While it's sad to see a good thing end, the Savannah Jazz Festival finale offers a chance to hear the music of the renowned Jon Faddis.

"He is and has been one of the premier jazz trumpeters for many, many years," says Howard Paul, a Coastal Jazz Association Hall of Fame guitarist and CEO of Benedetto Guitars. "He is a brilliant, brilliant trumpet player, one of the greats."

In addition to playing trumpet, Faddis is a conductor, composer and educator. Born in Oakland, Calif., he began playing trumpet at the age of 7 after seeing Louis Armstrong on the "Ed Sullivan Show."

At age 10, Faddis began learning Dizzy Gillespie's music. He had the opportunity to meet Gillespie at the Monterey Jazz Festival when he was 15.

At the Jazz Workshop in San Francisco, Gillespie invited Faddis to sit in and play with him. As a result, Gillespie became Faddis' mentor, and their friendship lasted for 30 years.

In Savannah, Faddis is going to honor his mentor.

"I sent down some arrangements of Dizzy Gillespie's music," Faddis says. "I'm going to be playing with Randy Reese, who's going to be inducted into the Hall of Fame. We'll be doing a celebration of Dizzy Gillespie."

When listing the highlights of his career, Faddis names Gillespie first.

"The first time I played with Dizzy at the Jazz Workshop of San Francisco is one highlight," Faddis saying. "Playing with Dizzy at the White House is another.

"I had a chance to record with Duke Ellington, of doing a duet with Eubie Blake," he says. "I led the Carnegie Hall Jazz Band for 10 years."

After high school graduation, Faddis joined Lionel Hampton's band as a featured soloist. Faddis moved to New York and became lead trumpeter for the Thad Jones/Mel Lewis Big Band.

Faddis has performed and recorded with the Duke Ellington Orchestra, the Count Basie Orchestra, Gil Evans and Charles Mingus. His album, "Teranga," was released in 2006 and his recording credits include more than 500 albums, including soundtracks for film and television.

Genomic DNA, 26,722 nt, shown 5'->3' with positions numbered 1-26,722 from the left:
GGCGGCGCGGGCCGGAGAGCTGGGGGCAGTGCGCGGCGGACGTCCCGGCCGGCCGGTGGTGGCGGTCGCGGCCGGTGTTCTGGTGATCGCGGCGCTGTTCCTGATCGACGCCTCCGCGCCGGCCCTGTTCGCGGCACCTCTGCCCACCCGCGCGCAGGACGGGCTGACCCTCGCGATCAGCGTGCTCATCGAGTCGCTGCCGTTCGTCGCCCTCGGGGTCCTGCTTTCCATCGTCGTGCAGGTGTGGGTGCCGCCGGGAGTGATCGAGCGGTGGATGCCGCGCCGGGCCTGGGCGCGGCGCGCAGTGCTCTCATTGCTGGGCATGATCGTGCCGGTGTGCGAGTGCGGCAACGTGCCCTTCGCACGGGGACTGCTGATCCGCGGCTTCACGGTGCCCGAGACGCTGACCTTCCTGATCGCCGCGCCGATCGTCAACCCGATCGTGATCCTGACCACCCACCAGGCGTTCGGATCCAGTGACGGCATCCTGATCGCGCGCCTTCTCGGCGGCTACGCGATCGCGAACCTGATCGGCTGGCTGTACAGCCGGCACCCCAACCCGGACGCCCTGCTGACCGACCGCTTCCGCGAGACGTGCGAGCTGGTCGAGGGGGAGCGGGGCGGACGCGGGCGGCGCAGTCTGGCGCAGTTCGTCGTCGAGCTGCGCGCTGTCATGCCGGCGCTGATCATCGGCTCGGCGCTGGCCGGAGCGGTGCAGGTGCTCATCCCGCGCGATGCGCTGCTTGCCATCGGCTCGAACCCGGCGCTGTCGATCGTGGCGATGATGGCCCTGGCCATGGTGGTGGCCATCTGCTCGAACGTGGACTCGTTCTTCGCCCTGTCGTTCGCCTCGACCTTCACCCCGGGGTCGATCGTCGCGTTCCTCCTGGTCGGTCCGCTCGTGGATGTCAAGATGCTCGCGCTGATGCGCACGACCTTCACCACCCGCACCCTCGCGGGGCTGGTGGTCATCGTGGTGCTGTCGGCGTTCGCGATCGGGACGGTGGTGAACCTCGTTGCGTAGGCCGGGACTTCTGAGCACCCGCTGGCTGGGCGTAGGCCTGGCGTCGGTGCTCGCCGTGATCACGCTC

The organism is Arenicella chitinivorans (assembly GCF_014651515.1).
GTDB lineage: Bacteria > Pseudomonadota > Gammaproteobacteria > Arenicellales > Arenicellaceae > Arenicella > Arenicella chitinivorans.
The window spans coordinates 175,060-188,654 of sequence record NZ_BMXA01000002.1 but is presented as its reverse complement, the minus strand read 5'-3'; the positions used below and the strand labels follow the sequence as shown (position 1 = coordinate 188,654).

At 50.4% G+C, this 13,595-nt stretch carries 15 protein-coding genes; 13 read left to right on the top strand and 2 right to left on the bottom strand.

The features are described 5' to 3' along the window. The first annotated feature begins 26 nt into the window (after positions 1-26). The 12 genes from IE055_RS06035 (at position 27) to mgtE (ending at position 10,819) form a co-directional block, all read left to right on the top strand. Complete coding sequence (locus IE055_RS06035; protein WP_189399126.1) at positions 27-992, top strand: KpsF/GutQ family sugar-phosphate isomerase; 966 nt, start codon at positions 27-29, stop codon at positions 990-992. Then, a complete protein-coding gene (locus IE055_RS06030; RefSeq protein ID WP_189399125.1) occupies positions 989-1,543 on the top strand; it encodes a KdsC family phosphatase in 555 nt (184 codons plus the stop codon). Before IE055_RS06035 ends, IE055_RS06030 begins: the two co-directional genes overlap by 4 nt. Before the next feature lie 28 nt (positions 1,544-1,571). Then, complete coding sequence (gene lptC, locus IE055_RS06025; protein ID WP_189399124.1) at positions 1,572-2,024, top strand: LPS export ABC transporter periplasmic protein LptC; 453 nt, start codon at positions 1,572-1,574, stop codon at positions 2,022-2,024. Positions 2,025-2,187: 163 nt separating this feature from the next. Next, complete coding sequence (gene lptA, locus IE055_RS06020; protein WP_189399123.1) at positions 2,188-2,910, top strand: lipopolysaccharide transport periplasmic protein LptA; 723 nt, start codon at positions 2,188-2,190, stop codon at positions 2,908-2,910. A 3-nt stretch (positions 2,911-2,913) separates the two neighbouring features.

Today, Faddis also teaches music.

"It's part of my DNA," he says. "My father was a teacher.

"I learn so much from the kids," Faddis says. "Hearing them work and hearing their talent and trying to help nurture and guide them - it's really rewarding."

Faddis began composing after taking lessons.

"Sometimes you hear about musicians who can visualize a composition and write it down," he says. "I remember one time I had a dream that I wrote some music.

"I got up in a sleep stupor and went to the piano and wrote it down and went back to sleep," Faddis says. "When I woke up I went to the piano to play it, and it was awful. My process of composing is to sit at the piano and work things out at the piano."

Faddis finds all aspects of his career rewarding.

"Conducting is always something special, teaching is special, and composing and playing music are very, very special," he says. "All of those are parts of me and I enjoy them equally."

Faddis has played the Savannah Jazz Festival before.

"I'm excited to be coming down to Savannah again," he says. "I know this is a free festival put on by the city.

"I really appreciate the fact that the festival happens," Faddis says. "There aren't too many festivals supported by cities; they usually have sponsors who want big rock stars. A jazz festival is something rare."